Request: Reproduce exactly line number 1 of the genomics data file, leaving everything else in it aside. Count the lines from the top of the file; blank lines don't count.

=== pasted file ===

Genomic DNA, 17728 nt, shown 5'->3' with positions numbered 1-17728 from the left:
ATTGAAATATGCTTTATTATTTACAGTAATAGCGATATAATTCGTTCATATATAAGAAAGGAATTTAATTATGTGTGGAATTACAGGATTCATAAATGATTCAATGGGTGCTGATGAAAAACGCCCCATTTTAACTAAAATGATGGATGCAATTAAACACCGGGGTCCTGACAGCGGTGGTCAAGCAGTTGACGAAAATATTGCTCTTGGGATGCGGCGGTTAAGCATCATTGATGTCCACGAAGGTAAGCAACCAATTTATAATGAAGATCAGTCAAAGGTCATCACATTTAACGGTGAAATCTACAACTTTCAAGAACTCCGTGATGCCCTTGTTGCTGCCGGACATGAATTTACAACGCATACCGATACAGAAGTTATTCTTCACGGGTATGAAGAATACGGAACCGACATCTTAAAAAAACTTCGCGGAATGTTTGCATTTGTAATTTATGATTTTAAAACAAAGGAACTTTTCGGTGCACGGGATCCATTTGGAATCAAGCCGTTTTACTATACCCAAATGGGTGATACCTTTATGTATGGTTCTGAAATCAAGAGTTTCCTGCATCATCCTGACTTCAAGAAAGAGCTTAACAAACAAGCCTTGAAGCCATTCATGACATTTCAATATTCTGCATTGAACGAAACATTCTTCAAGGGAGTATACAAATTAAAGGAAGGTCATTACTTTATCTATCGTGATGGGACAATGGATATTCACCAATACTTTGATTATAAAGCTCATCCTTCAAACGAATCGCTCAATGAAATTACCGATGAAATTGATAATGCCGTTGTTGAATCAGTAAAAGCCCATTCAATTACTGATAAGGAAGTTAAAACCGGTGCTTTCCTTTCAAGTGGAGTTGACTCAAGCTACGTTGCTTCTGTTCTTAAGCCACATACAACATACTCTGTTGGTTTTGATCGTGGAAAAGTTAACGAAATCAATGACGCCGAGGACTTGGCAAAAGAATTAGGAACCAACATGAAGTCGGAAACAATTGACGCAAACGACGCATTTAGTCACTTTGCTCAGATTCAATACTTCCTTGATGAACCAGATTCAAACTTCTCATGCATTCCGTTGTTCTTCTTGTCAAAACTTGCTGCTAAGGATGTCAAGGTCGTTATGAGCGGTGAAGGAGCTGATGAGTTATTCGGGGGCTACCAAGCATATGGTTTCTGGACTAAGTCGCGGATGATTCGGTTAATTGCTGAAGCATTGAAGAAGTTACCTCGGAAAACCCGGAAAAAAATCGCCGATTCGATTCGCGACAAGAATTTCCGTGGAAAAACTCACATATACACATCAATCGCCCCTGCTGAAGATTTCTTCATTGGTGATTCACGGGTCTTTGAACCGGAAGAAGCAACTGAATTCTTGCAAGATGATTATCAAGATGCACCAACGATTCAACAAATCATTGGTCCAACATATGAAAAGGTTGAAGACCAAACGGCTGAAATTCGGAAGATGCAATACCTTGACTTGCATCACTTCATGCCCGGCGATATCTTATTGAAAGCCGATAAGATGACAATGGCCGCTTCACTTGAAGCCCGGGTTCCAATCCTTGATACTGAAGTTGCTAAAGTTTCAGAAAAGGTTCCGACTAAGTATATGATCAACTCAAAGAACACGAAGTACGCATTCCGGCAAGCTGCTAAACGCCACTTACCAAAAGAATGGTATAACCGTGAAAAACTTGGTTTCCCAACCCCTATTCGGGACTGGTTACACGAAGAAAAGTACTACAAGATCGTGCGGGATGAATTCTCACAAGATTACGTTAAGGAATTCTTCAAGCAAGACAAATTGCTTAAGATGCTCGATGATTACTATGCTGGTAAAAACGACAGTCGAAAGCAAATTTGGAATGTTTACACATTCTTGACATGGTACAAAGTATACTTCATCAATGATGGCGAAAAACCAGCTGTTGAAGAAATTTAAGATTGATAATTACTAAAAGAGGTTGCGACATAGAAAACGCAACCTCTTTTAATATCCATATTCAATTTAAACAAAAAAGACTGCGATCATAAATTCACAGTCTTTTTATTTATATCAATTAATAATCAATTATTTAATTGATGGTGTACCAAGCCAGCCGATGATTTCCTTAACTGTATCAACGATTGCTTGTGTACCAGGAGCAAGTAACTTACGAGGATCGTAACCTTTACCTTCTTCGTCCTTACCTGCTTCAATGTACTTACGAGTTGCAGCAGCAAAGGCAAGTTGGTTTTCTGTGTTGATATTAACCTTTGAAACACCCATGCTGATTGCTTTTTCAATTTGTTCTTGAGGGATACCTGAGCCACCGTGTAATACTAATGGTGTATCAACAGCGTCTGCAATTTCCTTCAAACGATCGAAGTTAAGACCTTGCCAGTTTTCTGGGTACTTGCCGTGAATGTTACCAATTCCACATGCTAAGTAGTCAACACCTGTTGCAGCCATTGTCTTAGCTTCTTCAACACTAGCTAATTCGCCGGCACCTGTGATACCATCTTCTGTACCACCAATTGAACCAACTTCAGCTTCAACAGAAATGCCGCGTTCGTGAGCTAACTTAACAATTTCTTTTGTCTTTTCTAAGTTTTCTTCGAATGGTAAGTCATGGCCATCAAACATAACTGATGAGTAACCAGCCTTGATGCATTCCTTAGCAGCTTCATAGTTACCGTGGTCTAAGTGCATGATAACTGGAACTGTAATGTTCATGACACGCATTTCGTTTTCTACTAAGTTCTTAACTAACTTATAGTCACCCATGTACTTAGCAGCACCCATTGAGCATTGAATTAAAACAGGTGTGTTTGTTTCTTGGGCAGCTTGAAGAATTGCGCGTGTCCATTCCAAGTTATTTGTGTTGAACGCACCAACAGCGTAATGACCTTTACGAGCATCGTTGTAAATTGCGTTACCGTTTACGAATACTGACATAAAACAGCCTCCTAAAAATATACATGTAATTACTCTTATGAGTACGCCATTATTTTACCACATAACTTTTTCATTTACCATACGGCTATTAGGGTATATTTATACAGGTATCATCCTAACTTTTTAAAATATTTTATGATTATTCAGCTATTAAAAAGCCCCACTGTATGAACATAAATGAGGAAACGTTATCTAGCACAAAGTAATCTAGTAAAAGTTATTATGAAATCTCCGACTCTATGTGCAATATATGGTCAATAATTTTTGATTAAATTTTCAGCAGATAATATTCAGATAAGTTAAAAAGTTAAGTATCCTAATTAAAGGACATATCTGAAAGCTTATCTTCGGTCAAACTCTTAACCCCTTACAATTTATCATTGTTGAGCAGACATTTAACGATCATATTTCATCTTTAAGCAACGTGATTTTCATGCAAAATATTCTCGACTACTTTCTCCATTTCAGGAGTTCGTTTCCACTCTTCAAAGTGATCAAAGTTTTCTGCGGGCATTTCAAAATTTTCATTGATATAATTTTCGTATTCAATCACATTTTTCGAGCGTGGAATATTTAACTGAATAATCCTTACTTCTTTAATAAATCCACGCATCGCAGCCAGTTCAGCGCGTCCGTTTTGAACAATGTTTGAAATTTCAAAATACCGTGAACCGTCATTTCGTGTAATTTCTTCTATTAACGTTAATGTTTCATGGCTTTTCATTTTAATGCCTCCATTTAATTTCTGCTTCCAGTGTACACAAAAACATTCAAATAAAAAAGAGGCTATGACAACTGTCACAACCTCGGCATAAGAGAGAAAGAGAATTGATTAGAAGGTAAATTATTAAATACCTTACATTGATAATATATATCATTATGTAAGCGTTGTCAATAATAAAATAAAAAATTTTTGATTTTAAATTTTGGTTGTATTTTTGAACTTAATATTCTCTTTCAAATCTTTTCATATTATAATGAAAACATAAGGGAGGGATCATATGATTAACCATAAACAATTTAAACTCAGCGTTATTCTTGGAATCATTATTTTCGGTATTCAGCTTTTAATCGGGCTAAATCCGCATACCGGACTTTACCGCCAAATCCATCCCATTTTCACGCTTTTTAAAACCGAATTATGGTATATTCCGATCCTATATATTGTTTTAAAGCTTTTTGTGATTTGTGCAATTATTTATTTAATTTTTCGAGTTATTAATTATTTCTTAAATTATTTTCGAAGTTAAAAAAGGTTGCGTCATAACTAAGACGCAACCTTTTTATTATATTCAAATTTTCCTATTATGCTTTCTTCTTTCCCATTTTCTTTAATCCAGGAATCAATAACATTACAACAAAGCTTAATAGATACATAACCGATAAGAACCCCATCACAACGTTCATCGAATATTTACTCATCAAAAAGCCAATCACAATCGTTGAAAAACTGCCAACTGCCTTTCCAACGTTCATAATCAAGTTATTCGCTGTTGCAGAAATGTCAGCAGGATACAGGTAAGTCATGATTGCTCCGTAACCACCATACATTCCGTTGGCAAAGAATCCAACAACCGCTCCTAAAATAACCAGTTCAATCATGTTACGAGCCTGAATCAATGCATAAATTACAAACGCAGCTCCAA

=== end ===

Genomic DNA, 17728 nt, shown 5'->3' with positions numbered 1-17728 from the left: